market gardening. There was little need for market gardening in medieval society since towns were small, and monasteries and large estates supplied most of their own needs. But in London gardeners petitioned in 1345 for permission to sell their own produce in public. The growth of the new industry dates from Tudor and Stuart times. Henry VIII's gardener, Richard Harris, had an orchard in Teynham (Kent) producing cherries, pears, and pippins (eating apples), said to have been ‘the chief mother for all the other orchards of those kind of fruits’. A rash of market gardens developed in the small villages of Middlesex, Surrey, Kent, and Hertfordshire, sending their produce in by carts, which brought back the night soil and manure on which productivity depended. Samuel Hartlib, writing in the 1650s, suggested that market gardening began to ‘creep into England’ from Holland and Flanders about 1600 and that old men could remember the first gardeners in Fulham, growing cabbages, cauliflowers, turnips, carrots, and parsnips ‘all of which at that time were great rarities’. The Gardeners' Company, still in existence, was founded in 1605 and Fulham parsnips, Hackney turnips, and Sandwich carrots were already sought after. Stocks Market, on the site of the Mansion House, had been in existence for some centuries but was increasingly challenged by Covent Garden, started as a few sheds and stalls. Celia Fiennes, in her travels in the 1690s, noted at Gravesend (Kent) many gardens ‘convenient for to convey the cherries to London’ by water. As the larger provincial towns like Bristol and Norwich grew in size, they acquired their own market garden hinterland. The development of the railway network in the 19th cent., providing quick and cheap transport, changed market gardening from a strictly local to a national business. The Great Western railway brought the Thames valley as far as Wiltshire into the London orbit. The Great Northern opened up parts of Bedfordshire, most villages seding produce down to London, but Sandy supplying Yorkshire, Tyneside, and even Scotland. Evesham, too distant at first from London, exploited rail links to Birmingham and then Manchester. Diversification into market gardening enabled farmers to face increasing competition in corn and meat from overseas in the 1870s, and with improved rail and road communications, specialist areas began to appear. The Channel Islands went over increasingly to early potatoes, while the Scilly Isles sent their first early spring flowers to London in 1865. A short-lived but intensive development was in the Lea valley in Hertfordshire just north of London, where glasshouses and greenhouses proliferated, producing tomatoes and cucumbers, from the 1880s, dominated the area, and had vanished by 1960. Tomatoes were a rare and unusual delicacy when Rochfords of Turnford opened one greenhouse in 1883 and were followed by a number of Danish entrepreneurs—Larsens, Jensens, Hansens, Rasmussens. Cheshunt was said in 1898 to have more acres under glass than the rest of England outside Middlesex and Kent. By 1960 the nurseries had moved out to the south coast around Worthing or had sold up for Greater London overspill housing. In the 1970s the spread of supermarkets offered tempting contracts to some gardens operating on a large scale, but also brought increasing foreign competition. A number of market gardens turned themselves into garden centres, selling garden furniture, grass seed, tropical fish, and gnomes—one of the redoubtable growth areas of the late 20th-cent. economy.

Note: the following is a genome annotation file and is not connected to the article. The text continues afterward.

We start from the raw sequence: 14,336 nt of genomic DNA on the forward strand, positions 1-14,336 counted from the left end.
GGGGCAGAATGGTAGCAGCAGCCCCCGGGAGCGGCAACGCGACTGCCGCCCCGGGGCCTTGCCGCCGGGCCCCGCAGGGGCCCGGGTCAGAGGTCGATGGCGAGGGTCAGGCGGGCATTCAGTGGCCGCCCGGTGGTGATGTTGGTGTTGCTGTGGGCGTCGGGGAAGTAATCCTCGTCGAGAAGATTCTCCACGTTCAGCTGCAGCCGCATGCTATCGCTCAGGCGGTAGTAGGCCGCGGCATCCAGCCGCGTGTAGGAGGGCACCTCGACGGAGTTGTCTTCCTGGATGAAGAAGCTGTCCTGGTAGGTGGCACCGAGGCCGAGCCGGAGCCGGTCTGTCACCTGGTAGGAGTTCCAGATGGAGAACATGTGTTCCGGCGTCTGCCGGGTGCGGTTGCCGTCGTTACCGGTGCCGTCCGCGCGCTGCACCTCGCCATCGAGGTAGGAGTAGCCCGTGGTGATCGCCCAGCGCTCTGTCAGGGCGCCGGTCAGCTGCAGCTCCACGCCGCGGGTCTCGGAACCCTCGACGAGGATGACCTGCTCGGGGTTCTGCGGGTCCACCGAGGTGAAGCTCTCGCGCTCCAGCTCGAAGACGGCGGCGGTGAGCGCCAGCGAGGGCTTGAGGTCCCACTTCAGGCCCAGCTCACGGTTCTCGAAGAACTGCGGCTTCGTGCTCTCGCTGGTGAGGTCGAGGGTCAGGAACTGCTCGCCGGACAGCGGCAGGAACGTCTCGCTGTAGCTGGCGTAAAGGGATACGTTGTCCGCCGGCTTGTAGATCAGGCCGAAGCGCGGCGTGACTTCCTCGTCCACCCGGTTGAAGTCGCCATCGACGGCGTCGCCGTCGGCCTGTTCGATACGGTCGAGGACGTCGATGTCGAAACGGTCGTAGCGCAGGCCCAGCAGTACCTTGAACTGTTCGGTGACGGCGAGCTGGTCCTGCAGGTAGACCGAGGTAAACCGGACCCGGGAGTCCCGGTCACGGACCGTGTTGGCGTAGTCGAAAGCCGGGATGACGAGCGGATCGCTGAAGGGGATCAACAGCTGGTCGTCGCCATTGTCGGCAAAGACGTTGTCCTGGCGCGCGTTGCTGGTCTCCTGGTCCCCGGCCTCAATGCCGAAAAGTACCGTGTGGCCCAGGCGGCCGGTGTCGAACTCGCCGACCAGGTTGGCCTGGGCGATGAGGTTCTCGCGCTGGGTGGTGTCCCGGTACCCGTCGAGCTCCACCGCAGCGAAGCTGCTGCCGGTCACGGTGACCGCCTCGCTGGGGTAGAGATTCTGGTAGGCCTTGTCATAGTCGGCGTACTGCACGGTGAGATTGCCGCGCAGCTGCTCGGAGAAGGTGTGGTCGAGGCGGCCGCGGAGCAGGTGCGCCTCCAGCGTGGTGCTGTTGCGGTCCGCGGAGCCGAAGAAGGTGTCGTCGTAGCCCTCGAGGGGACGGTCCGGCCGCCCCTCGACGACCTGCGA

J. A. Cannon
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